You have an arts background and you really love tattoos, so you figure becoming a tattoo artist should be easy. Think again, before you jump into the industry consider these 5 things first:
1. Expect a huge upfront investment for equipment as well as ongoing costs for supplies. You will need at least two tattoo machines (liner and shader), power supply, foot pedal, clip-cords and a basic set of ink. Disposable supplies includes: needles, grips, tips, tubes, ink caps, gloves, rubber bands, thermal transfer paper, and so on. All in, it can cost upward of $5,000 USD in equipment alone to get you up and running.
2. Don’t expect to get paid until you have at least 100 tattoo hours under your belt. There are several routes you can take here and tattooing fruit or pig’s skin doesn’t count. If you’re looking to get paid quicker, the most popular method would be to apply for an apprenticeship with a local tattoo shop in your area. There you can expect to receive training from a seasoned pro, which will significantly reduce the likelihood of applying errors and injuries to you or your clients.
3. Being an excellent illustrator doesn’t mean you’ll be an excellent tattooer. The best example I can give is drawing on a flat piece of paper versus drawing onto a balloon. The contours and flex of skin adds a whole new level into the equation. Being blessed with artistic talent helps, but it takes practice and time to appreciate the difference between what you can draw and what you can tattoo. Don’t worry, your tattoo illustrations will improve over time, but it’s critical to start out with simple design a first.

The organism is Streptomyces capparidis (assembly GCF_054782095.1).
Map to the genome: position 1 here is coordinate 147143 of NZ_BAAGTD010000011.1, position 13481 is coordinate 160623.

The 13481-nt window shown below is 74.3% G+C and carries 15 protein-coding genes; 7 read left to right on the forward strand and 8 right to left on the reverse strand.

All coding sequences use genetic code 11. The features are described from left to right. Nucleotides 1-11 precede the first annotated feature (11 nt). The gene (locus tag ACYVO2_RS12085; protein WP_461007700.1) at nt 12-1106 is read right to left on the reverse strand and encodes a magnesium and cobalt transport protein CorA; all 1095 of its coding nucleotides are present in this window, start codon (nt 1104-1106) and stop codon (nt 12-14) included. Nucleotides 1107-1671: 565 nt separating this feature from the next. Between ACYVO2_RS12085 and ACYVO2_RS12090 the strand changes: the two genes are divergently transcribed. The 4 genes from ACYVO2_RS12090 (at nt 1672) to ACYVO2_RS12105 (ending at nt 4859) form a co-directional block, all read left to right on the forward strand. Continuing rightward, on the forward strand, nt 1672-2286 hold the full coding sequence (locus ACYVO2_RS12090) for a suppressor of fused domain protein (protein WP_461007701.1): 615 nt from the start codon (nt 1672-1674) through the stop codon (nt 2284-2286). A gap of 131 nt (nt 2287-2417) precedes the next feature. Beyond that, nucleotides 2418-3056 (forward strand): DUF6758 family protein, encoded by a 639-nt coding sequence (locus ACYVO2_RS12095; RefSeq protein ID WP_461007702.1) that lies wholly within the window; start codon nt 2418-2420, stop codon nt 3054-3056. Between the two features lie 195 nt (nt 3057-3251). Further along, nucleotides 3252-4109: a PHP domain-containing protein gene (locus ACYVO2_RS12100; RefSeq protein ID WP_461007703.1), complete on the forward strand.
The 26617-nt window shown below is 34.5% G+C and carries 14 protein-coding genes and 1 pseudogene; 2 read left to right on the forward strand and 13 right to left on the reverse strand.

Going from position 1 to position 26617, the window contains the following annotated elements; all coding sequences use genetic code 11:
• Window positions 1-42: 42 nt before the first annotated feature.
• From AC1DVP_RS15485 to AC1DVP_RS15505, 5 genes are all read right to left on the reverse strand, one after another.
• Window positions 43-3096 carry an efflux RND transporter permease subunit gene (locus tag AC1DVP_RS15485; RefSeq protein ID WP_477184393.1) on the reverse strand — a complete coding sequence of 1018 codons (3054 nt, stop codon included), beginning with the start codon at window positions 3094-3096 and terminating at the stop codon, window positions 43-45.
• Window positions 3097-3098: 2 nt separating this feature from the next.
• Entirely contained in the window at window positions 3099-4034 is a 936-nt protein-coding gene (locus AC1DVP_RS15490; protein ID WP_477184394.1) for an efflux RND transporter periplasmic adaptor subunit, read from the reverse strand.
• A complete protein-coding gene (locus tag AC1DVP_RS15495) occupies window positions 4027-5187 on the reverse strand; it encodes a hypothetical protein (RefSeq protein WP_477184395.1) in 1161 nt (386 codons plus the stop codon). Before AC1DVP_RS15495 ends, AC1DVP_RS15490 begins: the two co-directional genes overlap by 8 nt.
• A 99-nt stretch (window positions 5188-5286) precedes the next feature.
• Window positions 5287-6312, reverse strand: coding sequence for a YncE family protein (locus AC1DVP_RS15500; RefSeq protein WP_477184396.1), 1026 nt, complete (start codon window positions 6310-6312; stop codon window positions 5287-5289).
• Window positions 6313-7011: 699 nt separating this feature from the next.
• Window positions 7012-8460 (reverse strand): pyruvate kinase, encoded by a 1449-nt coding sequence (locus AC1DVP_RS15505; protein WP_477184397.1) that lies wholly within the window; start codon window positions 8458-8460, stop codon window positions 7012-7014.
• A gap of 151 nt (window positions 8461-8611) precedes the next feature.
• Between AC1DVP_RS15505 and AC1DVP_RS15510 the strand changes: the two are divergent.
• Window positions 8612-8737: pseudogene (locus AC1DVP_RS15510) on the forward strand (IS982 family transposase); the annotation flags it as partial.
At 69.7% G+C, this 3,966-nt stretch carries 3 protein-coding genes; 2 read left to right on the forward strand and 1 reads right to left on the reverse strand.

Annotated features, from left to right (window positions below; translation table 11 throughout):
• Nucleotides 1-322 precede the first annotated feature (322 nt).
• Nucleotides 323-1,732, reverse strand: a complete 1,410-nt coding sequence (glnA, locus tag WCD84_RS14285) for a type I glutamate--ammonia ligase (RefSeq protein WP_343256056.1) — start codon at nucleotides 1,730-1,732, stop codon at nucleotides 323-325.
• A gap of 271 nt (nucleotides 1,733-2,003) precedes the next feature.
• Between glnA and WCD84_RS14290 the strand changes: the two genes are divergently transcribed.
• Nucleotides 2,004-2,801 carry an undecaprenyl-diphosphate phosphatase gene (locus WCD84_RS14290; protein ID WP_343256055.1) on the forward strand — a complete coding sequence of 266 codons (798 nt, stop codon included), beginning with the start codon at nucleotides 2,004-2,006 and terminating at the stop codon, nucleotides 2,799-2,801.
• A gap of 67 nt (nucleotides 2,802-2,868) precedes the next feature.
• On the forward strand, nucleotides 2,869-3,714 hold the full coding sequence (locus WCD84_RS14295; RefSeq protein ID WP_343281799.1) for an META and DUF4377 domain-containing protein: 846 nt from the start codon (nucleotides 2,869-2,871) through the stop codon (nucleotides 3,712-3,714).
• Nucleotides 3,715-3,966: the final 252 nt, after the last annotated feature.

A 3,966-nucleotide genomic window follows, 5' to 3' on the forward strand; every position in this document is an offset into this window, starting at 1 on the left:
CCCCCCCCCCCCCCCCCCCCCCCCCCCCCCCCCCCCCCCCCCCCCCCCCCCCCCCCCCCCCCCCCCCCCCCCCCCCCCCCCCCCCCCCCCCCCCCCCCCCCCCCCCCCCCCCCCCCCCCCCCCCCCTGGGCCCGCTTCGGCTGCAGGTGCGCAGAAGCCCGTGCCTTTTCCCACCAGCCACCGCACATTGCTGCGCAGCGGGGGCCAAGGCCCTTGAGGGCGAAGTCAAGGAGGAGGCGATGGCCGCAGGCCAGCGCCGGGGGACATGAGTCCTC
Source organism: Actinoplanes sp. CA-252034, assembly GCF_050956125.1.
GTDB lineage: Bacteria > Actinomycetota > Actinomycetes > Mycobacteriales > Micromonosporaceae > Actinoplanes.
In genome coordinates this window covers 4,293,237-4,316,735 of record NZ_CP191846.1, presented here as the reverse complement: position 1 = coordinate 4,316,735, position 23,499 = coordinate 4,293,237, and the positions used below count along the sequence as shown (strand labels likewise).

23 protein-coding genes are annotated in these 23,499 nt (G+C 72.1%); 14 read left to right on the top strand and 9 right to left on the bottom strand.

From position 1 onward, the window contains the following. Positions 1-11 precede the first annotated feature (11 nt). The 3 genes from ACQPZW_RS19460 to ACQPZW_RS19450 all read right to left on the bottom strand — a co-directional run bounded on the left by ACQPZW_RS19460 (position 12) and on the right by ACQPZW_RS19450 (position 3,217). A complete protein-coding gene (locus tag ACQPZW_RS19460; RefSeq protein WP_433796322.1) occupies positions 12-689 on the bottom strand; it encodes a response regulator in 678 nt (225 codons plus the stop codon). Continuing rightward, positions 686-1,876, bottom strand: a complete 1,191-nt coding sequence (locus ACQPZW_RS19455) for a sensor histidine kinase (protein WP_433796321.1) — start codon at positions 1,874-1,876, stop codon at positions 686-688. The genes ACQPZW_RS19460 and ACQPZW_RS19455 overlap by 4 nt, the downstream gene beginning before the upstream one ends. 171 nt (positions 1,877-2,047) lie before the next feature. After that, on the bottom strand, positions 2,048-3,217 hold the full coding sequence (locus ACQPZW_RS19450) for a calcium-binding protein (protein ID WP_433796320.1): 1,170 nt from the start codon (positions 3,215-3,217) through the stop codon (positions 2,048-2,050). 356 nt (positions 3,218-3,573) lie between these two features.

4. You’re going to mess up sometimes. When you’re first starting out, it can feel like all your lines are shaky. Here’s the bad news, even once you get good, you’re not immune to mistakes. You’re technique will improve, but if you don’t triple check your designs and have the client approve it, you can run the risk of errors such as spelling mistakes, wrong placement or position.
5. Your artistic medium is a human-being with their own tastes and opinions. One thing you will have to learn quickly, you’ll rarely apply a tattoo that you have full control over. You can expect 95% of the time your client will have their own design in mind and you will need to learn how to accommodate them. It’s your job to provide guidance and feedback about the tattoo they want to get. Some people are adamant about what they want, and if you can’t visualize a way to make their idea look good as a tattoo, you should turn down the job. Remember, if you’re not fully confident in the style your client is requesting, decline them.